“That’s why I wanted to intercept you this afternoon, so you’d be the first to know. It’s all I can do not to climb the flagpole and shout it to the world.”

He gave her an indulgent smile. “In the interest of decorum, why don’t you just tell me and I’ll pass along whatever it is at the school-board meeting. That’d be a lot more effective. Those folks can spread news faster than a minnow can swim a dipper.”

Although he was smiling at her, she noticed that he looked pale, tired. But her fabulous announcement would perk him up for sure.

She took a breath, felt her eyes mist from happiness.

“You’re going to be a grandfather, Dad.”

He looked at her in confusion.

“I’m pregnant.”

Dead silence met her words. Instead of the awe and exuberant hug she’d expected, his smile faded and his facial muscles went rigid.

A sparrow hopped off a nearby brick planter, then darted away in a flutter of wings. Somewhere, a woodpecker hammered his beak into bark in search of supper, the staccato sound matching the rhythm of Tracy Lynn’s heart.

Dread began to gather beneath her sternum as she waited for him to respond. Although they were the only two standing on the steps, he glanced around as if checking to see if anyone might have overheard her announcement.

This wasn’t the proud reception she’d expected. He appeared…embarrassed. “Daddy?” she prompted. “Aren’t you excited?”

Gripping her upper arm, he pulled her to one side of the landing, next to the iron bench and metal ash can county employees used during smoke breaks.

“What do you mean, you’re pregnant?” The question was a harsh demand. His gaze darted to her stomach, then back to her face. “Did you think this was good news? You’re not even married, Tracy Lynn.”

“Oh, Daddy.” She smiled and shook her head. “That’s not an issue in this generation.” “You damned well better believe it is in my generation! It’s vitally important for our

family to keep up a good image. If I run for senator, you can be sure my opponent will dig deep in our backyard, searching for old bones we can’t bury. My God, girl, you know how gossip is in a small town.”

“But this is good gossip. There’s no need to hide my pregnancy or the existence of my child.” The sting of rejection swarmed in her stomach like angry bees. She was both bewildered and terrified.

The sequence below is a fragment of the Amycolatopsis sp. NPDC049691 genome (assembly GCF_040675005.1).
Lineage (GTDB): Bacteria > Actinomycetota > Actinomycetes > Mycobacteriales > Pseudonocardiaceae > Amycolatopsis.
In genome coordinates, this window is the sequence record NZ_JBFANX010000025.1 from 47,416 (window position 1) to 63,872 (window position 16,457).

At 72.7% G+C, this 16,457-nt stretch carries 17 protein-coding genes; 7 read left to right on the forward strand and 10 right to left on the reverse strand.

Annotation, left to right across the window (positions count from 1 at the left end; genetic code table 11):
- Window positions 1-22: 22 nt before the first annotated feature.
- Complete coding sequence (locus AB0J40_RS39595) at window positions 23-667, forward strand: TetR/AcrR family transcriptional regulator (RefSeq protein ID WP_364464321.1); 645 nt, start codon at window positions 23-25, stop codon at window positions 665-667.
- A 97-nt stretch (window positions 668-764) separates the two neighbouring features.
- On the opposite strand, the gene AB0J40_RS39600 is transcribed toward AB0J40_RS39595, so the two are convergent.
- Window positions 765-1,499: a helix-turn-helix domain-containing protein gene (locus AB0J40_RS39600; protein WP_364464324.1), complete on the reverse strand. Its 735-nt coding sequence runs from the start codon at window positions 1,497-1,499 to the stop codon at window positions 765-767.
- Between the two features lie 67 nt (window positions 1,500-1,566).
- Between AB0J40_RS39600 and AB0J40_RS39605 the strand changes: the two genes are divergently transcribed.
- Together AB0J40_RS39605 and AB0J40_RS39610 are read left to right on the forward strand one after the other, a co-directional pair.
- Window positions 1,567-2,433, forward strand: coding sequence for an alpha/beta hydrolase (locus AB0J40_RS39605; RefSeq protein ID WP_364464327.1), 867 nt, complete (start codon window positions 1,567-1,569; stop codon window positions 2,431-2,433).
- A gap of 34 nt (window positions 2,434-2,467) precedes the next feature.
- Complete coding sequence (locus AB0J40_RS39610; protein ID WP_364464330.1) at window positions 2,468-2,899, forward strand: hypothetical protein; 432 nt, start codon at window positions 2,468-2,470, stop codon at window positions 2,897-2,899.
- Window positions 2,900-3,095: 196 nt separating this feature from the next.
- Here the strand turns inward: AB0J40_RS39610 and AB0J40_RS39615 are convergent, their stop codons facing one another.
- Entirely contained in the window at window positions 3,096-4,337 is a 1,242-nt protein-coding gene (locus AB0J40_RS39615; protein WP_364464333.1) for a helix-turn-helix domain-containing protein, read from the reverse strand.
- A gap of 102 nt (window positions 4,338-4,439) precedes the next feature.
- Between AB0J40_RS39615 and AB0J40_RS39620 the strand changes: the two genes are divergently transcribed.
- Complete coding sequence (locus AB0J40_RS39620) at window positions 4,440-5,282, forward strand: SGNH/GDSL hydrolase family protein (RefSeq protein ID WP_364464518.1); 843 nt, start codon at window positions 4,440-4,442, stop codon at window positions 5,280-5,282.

For the first time in her life, she wasn’t Daddy’s perfect girl. And she didn’t know quite how to react.

Jerald reached for his handkerchief and mopped his brow. “Who’s the father?”

“No one…” The gray pallor of his skin worried her, cutting off her explanation. He was breathing heavily, and she’d never seen him sweat so profusely. “Daddy? What’s wrong?” “Nothing. I asked you a question, girl. I—” He opened his mouth to continue, but his face contorted in pain. To her everlasting horror, he clutched his chest, and before her brain could signal her to reach out and catch him, he collapsed at her feet, his back scraping against the iron bench as he went down.

“Oh, my God! Daddy! Somebody, help!” She wasn’t sure if she managed to yell loud enough for anyone inside the courthouse to hear. Her purse slid off her shoulder as she dropped to her knees beside him.

She couldn’t think, couldn’t breathe. She felt as though she was having a nightmare—this couldn’t be happening! Every bit of first-aid training she’d ever learned—she’d needed it to care for her mother and later to work at the senior center—flew right out of her head.

“Don’t do this to me, girl.” He wheezed and gasped for breath. “I can’t have my daughter pregnant and not married. Tell me. We’ll make everything right. I need to know who fathered this baby—”

“I did, sir.”

Tracy Lynn turned quickly to see who had spoken. Lincoln Slade—bad-boy-turned- rancher. She watched, heart in her throat, as Linc bent down, loosened Jerald’s shirt buttons, looked him straight in the eye and said, “Now, let’s calm down and leave this discussion until later.”

Tracy Lynn was so distraught she could hardly think past the fact that her strong, youthful father was lying at the top of the courthouse steps gasping for breath. In some rational part of her mind, she noted that Linc already had his cell phone against his ear.

Oh, God. Hers was in her purse. She hadn’t even thought—

“I need rescue in front of the courthouse,” Linc said into the phone. “Patients name is Jerald Randolph. Early sixties. Appears to be a heart attack. Tell the paramedics that if they look out their door, they’ll see us.”

She glanced down the street.  It felt as though the fire station was ten miles away instead of a mere block.